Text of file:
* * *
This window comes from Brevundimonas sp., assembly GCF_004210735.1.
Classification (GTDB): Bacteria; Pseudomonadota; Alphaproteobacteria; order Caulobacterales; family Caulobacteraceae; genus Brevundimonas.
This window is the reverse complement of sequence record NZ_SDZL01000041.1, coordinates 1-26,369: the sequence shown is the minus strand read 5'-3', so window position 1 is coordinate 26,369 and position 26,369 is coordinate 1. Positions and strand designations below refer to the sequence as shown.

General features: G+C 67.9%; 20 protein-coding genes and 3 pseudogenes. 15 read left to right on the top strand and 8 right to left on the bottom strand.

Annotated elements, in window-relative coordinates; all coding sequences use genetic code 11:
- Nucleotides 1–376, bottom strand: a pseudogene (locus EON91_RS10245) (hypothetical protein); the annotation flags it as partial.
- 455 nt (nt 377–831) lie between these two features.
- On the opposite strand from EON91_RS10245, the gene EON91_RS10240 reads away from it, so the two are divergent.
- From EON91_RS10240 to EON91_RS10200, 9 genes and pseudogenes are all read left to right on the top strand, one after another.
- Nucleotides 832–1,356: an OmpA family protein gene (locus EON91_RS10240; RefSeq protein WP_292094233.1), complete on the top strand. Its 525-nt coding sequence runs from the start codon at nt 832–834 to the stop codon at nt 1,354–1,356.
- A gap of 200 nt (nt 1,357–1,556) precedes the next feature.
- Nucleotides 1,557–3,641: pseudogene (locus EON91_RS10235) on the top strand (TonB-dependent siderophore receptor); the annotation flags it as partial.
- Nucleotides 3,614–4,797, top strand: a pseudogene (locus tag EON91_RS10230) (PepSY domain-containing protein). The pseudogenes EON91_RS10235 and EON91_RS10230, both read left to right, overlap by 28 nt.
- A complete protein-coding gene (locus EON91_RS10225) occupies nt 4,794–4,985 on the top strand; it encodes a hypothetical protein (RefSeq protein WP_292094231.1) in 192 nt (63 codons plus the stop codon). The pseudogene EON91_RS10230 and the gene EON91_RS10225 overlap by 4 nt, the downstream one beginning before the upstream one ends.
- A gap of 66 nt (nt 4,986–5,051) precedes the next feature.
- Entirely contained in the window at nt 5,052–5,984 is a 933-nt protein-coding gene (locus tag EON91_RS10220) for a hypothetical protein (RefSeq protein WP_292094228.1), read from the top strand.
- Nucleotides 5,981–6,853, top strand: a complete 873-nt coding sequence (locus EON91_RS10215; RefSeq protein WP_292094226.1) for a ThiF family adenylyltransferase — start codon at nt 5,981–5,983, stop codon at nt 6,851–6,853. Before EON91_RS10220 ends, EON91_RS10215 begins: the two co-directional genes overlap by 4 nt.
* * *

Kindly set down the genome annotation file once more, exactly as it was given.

This window comes from Brevundimonas sp., assembly GCF_004210735.1.
Classification (GTDB): Bacteria; Pseudomonadota; Alphaproteobacteria; order Caulobacterales; family Caulobacteraceae; genus Brevundimonas.
This window is the reverse complement of sequence record NZ_SDZL01000041.1, coordinates 1-26,369: the sequence shown is the minus strand read 5'-3', so window position 1 is coordinate 26,369 and position 26,369 is coordinate 1. Positions and strand designations below refer to the sequence as shown.

General features: G+C 67.9%; 20 protein-coding genes and 3 pseudogenes. 15 read left to right on the top strand and 8 right to left on the bottom strand.

Annotated elements, in window-relative coordinates; all coding sequences use genetic code 11:
- Nucleotides 1–376, bottom strand: a pseudogene (locus EON91_RS10245) (hypothetical protein); the annotation flags it as partial.
- 455 nt (nt 377–831) lie between these two features.
- On the opposite strand from EON91_RS10245, the gene EON91_RS10240 reads away from it, so the two are divergent.
- From EON91_RS10240 to EON91_RS10200, 9 genes and pseudogenes are all read left to right on the top strand, one after another.
- Nucleotides 832–1,356: an OmpA family protein gene (locus EON91_RS10240; RefSeq protein WP_292094233.1), complete on the top strand. Its 525-nt coding sequence runs from the start codon at nt 832–834 to the stop codon at nt 1,354–1,356.
- A gap of 200 nt (nt 1,357–1,556) precedes the next feature.
- Nucleotides 1,557–3,641: pseudogene (locus EON91_RS10235) on the top strand (TonB-dependent siderophore receptor); the annotation flags it as partial.
- Nucleotides 3,614–4,797, top strand: a pseudogene (locus tag EON91_RS10230) (PepSY domain-containing protein). The pseudogenes EON91_RS10235 and EON91_RS10230, both read left to right, overlap by 28 nt.
- A complete protein-coding gene (locus EON91_RS10225) occupies nt 4,794–4,985 on the top strand; it encodes a hypothetical protein (RefSeq protein WP_292094231.1) in 192 nt (63 codons plus the stop codon). The pseudogene EON91_RS10230 and the gene EON91_RS10225 overlap by 4 nt, the downstream one beginning before the upstream one ends.
- A gap of 66 nt (nt 4,986–5,051) precedes the next feature.
- Entirely contained in the window at nt 5,052–5,984 is a 933-nt protein-coding gene (locus tag EON91_RS10220) for a hypothetical protein (RefSeq protein WP_292094228.1), read from the top strand.
- Nucleotides 5,981–6,853, top strand: a complete 873-nt coding sequence (locus EON91_RS10215; RefSeq protein WP_292094226.1) for a ThiF family adenylyltransferase — start codon at nt 5,981–5,983, stop codon at nt 6,851–6,853. Before EON91_RS10220 ends, EON91_RS10215 begins: the two co-directional genes overlap by 4 nt.